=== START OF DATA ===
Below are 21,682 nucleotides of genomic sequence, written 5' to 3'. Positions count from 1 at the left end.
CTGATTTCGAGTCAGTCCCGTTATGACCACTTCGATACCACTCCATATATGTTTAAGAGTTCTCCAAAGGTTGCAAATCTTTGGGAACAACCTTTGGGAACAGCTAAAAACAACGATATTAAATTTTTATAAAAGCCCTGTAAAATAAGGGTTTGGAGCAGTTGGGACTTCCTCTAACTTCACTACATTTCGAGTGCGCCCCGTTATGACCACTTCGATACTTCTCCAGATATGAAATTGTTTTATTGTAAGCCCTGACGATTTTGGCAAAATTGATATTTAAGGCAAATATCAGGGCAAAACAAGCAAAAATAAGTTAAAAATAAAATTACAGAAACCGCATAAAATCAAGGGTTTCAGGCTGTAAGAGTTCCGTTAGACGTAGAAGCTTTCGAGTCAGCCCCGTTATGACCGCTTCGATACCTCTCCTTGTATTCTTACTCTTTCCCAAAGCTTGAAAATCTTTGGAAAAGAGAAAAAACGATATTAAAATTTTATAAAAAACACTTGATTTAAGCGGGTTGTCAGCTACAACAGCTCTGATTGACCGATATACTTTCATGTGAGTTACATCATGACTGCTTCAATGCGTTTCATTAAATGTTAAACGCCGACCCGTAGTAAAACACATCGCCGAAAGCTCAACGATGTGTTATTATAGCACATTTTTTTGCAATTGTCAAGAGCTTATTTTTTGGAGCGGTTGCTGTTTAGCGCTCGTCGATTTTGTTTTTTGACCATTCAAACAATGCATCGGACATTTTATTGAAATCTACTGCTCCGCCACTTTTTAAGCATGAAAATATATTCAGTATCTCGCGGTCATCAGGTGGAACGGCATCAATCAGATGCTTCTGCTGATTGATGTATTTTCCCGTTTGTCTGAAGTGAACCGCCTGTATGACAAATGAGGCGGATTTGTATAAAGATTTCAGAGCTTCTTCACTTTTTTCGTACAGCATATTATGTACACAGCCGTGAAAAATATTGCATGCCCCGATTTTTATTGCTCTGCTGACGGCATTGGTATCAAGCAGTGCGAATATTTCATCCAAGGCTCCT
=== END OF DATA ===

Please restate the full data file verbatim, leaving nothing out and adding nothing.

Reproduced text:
Below are 21,682 nucleotides of genomic sequence, written 5' to 3'. Positions count from 1 at the left end.
CTGATTTCGAGTCAGTCCCGTTATGACCACTTCGATACCACTCCATATATGTTTAAGAGTTCTCCAAAGGTTGCAAATCTTTGGGAACAACCTTTGGGAACAGCTAAAAACAACGATATTAAATTTTTATAAAAGCCCTGTAAAATAAGGGTTTGGAGCAGTTGGGACTTCCTCTAACTTCACTACATTTCGAGTGCGCCCCGTTATGACCACTTCGATACTTCTCCAGATATGAAATTGTTTTATTGTAAGCCCTGACGATTTTGGCAAAATTGATATTTAAGGCAAATATCAGGGCAAAACAAGCAAAAATAAGTTAAAAATAAAATTACAGAAACCGCATAAAATCAAGGGTTTCAGGCTGTAAGAGTTCCGTTAGACGTAGAAGCTTTCGAGTCAGCCCCGTTATGACCGCTTCGATACCTCTCCTTGTATTCTTACTCTTTCCCAAAGCTTGAAAATCTTTGGAAAAGAGAAAAAACGATATTAAAATTTTATAAAAAACACTTGATTTAAGCGGGTTGTCAGCTACAACAGCTCTGATTGACCGATATACTTTCATGTGAGTTACATCATGACTGCTTCAATGCGTTTCATTAAATGTTAAACGCCGACCCGTAGTAAAACACATCGCCGAAAGCTCAACGATGTGTTATTATAGCACATTTTTTTGCAATTGTCAAGAGCTTATTTTTTGGAGCGGTTGCTGTTTAGCGCTCGTCGATTTTGTTTTTTGACCATTCAAACAATGCATCGGACATTTTATTGAAATCTACTGCTCCGCCACTTTTTAAGCATGAAAATATATTCAGTATCTCGCGGTCATCAGGTGGAACGGCATCAATCAGATGCTTCTGCTGATTGATGTATTTTCCCGTTTGTCTGAAGTGAACCGCCTGTATGACAAATGAGGCGGATTTGTATAAAGATTTCAGAGCTTCTTCACTTTTTTCGTACAGCATATTATGTACACAGCCGTGAAAAATATTGCATGCCCCGATTTTTATTGCTCTGCTGACGGCATTGGTATCAAGCAGTGCGAATATTTCATCCAAGGCTCCT